Reproduction and potential rate of increase of the sika deer herd in Co. Wicklow.
Keywords: Sika deer, reproduction, survival, rate of increase.
AbstractAll three deer species in Ireland mainly inhabit forests, where they can cause significant economic and ecological damage through browsing and bark stripping of trees. Sika deer and sika x red hybrids are currently the most numerous deer. Their expansion through Co. Wicklow and beyond was associated with afforestation. Deer must be managed, and to do this effectively, knowledge of their reproductive potential is needed. We investigated the reproduction of female sika-like deer harvested in the Co. Wicklow area during the hunting seasons from 1995/1996 to 1997/1998. Fifteen percent of calves, 87% of yearlings and 84% of adult females were pregnant. One female was found with twin foetuses. Seventy-two percent of adults were lactating and 71% had a calf-at-foot. Eighty-five percent of calves survived to six months of age. The deer herd has a yearly potential rate of increase of 28%. Pregnancy and survival rates are very high for sika deer in Ireland and in line with other populations elsewhere. It is likely that our estimate of 15% of calves becoming pregnant and raising offspring is low. This high fertility is despite the high densities at which sika-like deer are found in Co. Wicklow. Deer are increasing in numbers because insufficient numbers arc harvested compared with their rate of increase. This trend could cause a serious increase in tree damage levels. We recommend that the harvest be increased to at least 30% of the female population and reproduction be continuously monitored, with an emphasis on assessing for pregnancy in calves and checking for twins.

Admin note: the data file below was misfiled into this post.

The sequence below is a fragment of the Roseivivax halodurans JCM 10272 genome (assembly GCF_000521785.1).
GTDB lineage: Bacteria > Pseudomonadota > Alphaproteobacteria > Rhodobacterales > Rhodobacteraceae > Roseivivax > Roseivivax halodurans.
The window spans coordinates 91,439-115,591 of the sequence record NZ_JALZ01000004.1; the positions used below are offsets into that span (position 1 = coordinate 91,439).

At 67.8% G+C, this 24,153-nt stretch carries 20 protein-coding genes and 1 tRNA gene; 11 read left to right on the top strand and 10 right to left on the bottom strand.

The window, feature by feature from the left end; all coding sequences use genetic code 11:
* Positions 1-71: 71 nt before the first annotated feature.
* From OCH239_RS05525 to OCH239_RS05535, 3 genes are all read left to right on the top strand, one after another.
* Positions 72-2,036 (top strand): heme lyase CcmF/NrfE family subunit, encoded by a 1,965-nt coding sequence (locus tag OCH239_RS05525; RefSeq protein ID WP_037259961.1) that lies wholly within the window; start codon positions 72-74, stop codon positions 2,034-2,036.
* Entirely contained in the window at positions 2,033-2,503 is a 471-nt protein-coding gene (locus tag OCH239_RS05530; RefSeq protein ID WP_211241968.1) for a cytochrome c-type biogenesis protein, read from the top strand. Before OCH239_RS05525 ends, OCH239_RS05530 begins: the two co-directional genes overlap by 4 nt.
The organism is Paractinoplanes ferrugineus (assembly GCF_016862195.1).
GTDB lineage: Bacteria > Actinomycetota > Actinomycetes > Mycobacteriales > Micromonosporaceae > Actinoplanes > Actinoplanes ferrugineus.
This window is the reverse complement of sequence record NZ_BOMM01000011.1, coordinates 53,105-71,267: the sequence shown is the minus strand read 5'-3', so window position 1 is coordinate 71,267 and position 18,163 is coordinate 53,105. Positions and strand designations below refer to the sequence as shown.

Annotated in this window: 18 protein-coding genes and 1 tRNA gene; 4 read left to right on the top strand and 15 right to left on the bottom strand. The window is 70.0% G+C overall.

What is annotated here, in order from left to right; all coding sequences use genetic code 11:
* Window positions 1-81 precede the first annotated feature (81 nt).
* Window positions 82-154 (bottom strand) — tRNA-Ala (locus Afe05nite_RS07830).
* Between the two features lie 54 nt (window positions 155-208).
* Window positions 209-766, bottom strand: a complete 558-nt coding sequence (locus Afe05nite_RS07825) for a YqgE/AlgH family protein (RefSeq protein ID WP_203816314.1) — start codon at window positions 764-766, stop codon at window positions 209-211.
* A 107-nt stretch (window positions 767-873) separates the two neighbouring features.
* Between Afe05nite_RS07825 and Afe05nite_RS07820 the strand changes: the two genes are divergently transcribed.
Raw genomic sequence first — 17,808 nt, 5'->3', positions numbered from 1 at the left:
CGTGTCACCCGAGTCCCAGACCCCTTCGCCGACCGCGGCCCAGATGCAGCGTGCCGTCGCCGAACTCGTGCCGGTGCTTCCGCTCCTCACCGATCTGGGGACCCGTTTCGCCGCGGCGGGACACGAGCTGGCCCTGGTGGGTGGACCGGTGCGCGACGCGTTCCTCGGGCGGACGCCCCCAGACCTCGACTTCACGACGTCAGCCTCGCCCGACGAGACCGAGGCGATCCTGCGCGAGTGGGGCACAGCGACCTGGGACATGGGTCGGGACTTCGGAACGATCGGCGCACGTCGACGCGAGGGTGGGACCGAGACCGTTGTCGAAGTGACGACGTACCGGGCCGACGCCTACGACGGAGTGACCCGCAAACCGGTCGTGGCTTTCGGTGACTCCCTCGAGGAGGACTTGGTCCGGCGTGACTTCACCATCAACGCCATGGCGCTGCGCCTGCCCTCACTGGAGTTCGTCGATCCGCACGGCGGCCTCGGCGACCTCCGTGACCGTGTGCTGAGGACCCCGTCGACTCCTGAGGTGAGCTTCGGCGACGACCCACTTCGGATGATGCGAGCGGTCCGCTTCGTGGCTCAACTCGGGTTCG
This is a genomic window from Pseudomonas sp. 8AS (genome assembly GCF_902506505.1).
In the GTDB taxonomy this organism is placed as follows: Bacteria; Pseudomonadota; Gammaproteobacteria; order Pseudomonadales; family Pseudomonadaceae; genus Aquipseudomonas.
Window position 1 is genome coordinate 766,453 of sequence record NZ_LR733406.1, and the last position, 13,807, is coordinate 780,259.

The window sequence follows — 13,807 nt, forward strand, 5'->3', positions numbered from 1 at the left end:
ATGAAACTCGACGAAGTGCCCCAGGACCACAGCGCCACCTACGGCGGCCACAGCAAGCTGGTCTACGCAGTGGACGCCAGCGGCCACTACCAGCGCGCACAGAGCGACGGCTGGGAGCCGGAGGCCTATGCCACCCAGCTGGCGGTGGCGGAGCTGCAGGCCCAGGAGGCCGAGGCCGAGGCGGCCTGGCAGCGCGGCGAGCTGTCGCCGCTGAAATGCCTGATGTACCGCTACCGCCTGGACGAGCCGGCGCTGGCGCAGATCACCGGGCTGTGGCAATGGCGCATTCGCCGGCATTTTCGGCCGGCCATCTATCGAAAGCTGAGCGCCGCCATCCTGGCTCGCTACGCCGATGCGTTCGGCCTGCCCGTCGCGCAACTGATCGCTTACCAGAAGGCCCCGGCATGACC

How to Cite
O’Brien, D. J., Rooney, S. M. and Hayden, T. J. (2007) “Reproduction and potential rate of increase of the sika deer herd in Co. Wicklow.”, Irish Forestry. Available at: https://journal.societyofirishforesters.ie/index.php/forestry/article/view/9995 (Accessed: 25June2022).